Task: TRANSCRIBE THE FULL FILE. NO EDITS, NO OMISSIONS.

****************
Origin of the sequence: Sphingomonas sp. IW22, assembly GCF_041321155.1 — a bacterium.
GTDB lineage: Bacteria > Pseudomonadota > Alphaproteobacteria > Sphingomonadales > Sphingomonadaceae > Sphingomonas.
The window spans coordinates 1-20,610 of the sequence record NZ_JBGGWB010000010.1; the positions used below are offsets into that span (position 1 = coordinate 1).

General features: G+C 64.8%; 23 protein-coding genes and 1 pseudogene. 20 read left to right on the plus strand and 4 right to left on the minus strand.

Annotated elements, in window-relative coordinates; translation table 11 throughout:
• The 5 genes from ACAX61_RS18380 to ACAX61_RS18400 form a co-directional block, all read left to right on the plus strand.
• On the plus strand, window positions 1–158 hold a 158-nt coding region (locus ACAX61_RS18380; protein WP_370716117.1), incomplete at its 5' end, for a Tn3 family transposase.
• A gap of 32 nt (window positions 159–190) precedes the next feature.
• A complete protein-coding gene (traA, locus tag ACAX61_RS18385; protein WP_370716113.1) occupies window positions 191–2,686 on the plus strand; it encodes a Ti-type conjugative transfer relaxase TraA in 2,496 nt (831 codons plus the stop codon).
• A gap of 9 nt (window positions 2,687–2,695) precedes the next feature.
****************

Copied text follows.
Origin of the sequence: Sphingomonas sp. IW22, assembly GCF_041321155.1 — a bacterium.
GTDB lineage: Bacteria > Pseudomonadota > Alphaproteobacteria > Sphingomonadales > Sphingomonadaceae > Sphingomonas.
The window spans coordinates 1-20,610 of the sequence record NZ_JBGGWB010000010.1; the positions used below are offsets into that span (position 1 = coordinate 1).

General features: G+C 64.8%; 23 protein-coding genes and 1 pseudogene. 20 read left to right on the plus strand and 4 right to left on the minus strand.

Annotated elements, in window-relative coordinates; translation table 11 throughout:
• The 5 genes from ACAX61_RS18380 to ACAX61_RS18400 form a co-directional block, all read left to right on the plus strand.
• On the plus strand, window positions 1–158 hold a 158-nt coding region (locus ACAX61_RS18380; protein WP_370716117.1), incomplete at its 5' end, for a Tn3 family transposase.
• A gap of 32 nt (window positions 159–190) precedes the next feature.
• A complete protein-coding gene (traA, locus tag ACAX61_RS18385; protein WP_370716113.1) occupies window positions 191–2,686 on the plus strand; it encodes a Ti-type conjugative transfer relaxase TraA in 2,496 nt (831 codons plus the stop codon).
• A gap of 9 nt (window positions 2,687–2,695) precedes the next feature.